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Diverging competitiveness among EU nations: Constraining wages is the key

The Eurozone crisis rolls on. This column argues that Europe’s leaders must do more to address the gap in competitiveness between the lean north and the bloated south. The answer is as simple to say as it is difficult to do - follow Germany’s example and keep wages low.

The need for troubled Eurozone nations to rein in unsustainable government finances is clear (see, for instance, Wyplosz 2011 on this site). But it is now also widely acknowledged that they must also address their lack of competitiveness, which drains economic performance, undercuts finances, and strains the fabric holding the EU together.

  • Since unification, unit labour costs – wage compensation adjusted for labour productivity – in troubled Eurozone nations have risen dramatically faster than in Germany and other high-performing nations. The sources of these unit-labour-cost divergences are very instructive.
  • Contrary to the common view, the largest source of diverging labour competitiveness in many Eurozone nations has been wage increases that exceeded productivity gains.

The policy implications are clear. Realigning real wages with productivity in Greece, Italy, Portugal, and other EU nations is as important, if not more important, than required fiscal austerity. However, this will be easier said than done.

Germany’s labour policies and its trends in wages and productivity following unification provide a viable roadmap for troubled EU nations, but the political and social obstacles are daunting.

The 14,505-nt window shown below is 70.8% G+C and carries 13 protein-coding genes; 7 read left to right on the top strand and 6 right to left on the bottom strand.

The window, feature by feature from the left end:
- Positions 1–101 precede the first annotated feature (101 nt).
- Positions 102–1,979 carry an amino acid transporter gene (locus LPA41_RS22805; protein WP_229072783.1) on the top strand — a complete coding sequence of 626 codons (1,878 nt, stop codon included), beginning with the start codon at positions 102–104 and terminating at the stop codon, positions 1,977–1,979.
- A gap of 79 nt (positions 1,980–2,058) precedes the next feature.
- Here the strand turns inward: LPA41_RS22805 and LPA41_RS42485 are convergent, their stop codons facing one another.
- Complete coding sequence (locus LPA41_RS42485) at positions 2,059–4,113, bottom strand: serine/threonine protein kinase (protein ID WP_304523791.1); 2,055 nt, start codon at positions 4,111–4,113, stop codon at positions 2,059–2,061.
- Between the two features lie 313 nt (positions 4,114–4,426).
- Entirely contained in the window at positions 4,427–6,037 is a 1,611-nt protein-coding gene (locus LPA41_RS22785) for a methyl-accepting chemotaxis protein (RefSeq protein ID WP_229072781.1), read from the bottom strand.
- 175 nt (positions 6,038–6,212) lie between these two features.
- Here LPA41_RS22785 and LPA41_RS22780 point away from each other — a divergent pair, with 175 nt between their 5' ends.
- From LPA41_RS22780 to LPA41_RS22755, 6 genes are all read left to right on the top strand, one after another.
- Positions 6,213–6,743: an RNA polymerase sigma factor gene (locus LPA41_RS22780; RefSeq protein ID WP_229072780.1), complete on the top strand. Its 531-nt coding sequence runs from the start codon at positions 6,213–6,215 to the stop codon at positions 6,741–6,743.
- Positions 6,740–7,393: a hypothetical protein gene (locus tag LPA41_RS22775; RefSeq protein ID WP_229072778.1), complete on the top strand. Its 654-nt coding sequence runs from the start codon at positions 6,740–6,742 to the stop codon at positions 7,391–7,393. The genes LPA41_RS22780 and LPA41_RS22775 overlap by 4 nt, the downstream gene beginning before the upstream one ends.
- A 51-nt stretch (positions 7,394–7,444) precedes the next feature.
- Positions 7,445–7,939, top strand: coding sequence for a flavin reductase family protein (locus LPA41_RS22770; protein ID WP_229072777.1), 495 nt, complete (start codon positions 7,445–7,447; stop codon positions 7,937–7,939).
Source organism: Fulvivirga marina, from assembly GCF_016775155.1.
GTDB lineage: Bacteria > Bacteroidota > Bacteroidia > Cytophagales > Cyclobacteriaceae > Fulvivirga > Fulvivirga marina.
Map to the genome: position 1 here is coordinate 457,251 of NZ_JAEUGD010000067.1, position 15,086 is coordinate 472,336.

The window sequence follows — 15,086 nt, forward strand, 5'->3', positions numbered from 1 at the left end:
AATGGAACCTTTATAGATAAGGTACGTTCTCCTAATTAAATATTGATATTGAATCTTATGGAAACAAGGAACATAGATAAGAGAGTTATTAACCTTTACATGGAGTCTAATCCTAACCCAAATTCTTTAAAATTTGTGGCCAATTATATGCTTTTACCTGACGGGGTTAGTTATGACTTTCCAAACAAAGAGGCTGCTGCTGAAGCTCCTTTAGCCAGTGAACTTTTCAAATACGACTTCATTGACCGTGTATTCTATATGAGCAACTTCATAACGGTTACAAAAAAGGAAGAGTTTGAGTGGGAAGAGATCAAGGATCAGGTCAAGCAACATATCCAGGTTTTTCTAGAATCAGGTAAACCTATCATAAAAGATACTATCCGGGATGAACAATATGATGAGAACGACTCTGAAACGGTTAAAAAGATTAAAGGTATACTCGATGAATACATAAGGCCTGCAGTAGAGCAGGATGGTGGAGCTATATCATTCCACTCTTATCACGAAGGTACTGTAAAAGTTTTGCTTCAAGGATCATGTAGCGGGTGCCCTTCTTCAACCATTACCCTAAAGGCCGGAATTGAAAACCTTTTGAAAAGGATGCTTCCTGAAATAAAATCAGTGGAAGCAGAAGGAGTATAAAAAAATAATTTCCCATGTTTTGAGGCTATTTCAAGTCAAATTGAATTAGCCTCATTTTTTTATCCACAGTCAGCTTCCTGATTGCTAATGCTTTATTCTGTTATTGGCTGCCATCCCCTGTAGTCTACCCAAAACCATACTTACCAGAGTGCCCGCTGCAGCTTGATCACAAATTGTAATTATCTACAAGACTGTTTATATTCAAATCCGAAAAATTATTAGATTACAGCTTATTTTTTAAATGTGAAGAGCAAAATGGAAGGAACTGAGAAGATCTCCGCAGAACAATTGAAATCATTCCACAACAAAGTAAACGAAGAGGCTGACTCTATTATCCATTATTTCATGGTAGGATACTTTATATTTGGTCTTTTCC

• Since 2000, productivity-adjusted wages have increased only 5% in Germany (they actually declined from 2000-2008).
  • In other European nations, meanwhile, wages have increased by between 25% and 35% (see Figure 1).

Figure 1. Unit labour costs in selected EU nations

Source: Eurostat

By comparison, US unit labour costs have increased slightly faster than Germany’s, driven by significantly larger labour-productivity gains and even faster wage gains. (Note that all of the figures in this column are benchmarked to 2000 and, as such, only capture relative, i.e. cross-national, changes in labour competitiveness. They do not capture the pre-existing differences in absolute levels in 2000.)

In one sense, Germany has ‘benefited’ from the single currency of the Eurozone relative to a stronger-currency alternative. But in reality, Germany’s restrained wages amid healthy productivity gains – which reflect its government-labour union relations, labour laws and regulations compared to other EU nations – are what have distinguished the country.

The German advantage

Based on this comparative advantage, Germany’s robust export growth has been the key factor driving its strong economic performance, low unemployment rate, and healthy government finances.

  • German exports of total goods and services, including those to other European nations, rose more than 70% from 2000-2008. While they fell sharply with the global recession, they are now more than 80% above 2000 levels (see Figure 2).